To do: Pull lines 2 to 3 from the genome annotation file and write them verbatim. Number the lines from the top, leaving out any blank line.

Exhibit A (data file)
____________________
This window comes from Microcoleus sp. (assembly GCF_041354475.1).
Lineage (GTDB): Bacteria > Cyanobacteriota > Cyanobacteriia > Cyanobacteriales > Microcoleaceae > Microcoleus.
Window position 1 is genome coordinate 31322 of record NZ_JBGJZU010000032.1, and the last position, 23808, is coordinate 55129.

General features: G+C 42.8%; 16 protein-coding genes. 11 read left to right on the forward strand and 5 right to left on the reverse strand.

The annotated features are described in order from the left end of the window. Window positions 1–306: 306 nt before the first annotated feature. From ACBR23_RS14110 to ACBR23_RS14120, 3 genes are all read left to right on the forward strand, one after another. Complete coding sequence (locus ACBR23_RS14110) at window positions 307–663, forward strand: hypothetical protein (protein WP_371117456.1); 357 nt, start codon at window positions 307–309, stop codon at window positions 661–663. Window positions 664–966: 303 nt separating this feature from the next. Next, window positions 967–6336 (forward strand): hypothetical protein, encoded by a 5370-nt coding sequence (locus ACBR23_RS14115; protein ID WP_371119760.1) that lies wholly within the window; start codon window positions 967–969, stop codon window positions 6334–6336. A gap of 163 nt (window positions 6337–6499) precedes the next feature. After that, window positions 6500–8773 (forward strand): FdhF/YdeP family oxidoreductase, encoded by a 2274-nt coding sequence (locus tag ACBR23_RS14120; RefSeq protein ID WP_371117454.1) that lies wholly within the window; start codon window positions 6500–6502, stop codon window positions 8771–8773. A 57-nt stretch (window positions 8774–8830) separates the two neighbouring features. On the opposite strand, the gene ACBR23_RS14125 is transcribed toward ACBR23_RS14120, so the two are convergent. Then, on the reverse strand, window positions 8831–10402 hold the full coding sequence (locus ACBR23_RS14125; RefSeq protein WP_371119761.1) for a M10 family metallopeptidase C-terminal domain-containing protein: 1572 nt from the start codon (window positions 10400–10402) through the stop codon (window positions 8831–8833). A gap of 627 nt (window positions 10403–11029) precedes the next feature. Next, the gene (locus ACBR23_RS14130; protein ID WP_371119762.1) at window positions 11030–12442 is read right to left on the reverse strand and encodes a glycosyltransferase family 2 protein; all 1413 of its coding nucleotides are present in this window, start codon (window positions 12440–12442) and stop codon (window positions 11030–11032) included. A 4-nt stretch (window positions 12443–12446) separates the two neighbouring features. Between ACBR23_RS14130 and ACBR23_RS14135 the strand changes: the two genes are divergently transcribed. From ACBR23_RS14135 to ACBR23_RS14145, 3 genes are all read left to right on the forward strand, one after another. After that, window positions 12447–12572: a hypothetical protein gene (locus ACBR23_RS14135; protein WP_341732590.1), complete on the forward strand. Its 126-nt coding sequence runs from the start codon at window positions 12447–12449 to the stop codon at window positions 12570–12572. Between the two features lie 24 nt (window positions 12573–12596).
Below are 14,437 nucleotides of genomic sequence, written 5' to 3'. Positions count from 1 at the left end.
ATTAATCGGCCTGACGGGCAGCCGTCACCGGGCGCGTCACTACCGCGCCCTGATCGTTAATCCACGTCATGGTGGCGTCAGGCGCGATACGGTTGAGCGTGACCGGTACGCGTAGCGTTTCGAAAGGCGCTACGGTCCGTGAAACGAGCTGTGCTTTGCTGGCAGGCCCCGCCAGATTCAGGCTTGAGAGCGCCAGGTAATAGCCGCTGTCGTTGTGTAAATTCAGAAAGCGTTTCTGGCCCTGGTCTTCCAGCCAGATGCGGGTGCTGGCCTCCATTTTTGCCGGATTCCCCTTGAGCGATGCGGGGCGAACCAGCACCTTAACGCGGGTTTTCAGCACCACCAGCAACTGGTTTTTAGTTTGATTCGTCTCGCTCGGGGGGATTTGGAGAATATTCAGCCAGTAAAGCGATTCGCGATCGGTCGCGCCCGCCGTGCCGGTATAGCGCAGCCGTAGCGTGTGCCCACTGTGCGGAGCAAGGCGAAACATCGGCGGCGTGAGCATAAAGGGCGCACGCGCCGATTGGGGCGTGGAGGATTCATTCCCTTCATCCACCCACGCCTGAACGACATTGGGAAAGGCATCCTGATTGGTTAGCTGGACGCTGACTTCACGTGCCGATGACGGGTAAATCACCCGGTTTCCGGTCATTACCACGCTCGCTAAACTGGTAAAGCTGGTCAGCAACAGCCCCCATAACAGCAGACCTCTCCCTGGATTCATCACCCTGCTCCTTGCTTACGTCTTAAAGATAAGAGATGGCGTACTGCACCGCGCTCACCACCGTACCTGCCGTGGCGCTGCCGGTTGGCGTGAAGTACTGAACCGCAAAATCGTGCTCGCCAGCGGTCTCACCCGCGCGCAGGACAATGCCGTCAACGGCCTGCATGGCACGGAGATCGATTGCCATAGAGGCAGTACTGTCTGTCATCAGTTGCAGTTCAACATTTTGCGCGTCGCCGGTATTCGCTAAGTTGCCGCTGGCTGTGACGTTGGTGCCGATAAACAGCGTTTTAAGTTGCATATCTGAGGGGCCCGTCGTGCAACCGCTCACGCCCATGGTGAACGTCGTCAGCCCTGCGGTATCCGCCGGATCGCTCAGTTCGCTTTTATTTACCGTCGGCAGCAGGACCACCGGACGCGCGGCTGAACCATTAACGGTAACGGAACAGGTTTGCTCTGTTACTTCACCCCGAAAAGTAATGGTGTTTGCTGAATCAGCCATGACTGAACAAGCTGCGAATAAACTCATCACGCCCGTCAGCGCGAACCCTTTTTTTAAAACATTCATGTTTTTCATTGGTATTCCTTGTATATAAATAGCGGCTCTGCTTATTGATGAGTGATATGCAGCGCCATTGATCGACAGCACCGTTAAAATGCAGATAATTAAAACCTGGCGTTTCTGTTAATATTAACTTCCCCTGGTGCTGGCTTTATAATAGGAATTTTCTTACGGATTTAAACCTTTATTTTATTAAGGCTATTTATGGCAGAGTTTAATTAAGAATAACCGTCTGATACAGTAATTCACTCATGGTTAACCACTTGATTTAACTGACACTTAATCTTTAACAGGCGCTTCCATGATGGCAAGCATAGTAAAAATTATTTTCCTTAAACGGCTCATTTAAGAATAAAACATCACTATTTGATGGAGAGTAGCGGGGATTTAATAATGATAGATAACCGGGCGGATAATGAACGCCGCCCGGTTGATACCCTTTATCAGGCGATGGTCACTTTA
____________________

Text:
Lineage (GTDB): Bacteria > Cyanobacteriota > Cyanobacteriia > Cyanobacteriales > Microcoleaceae > Microcoleus.
Window position 1 is genome coordinate 31322 of record NZ_JBGJZU010000032.1, and the last position, 23808, is coordinate 55129.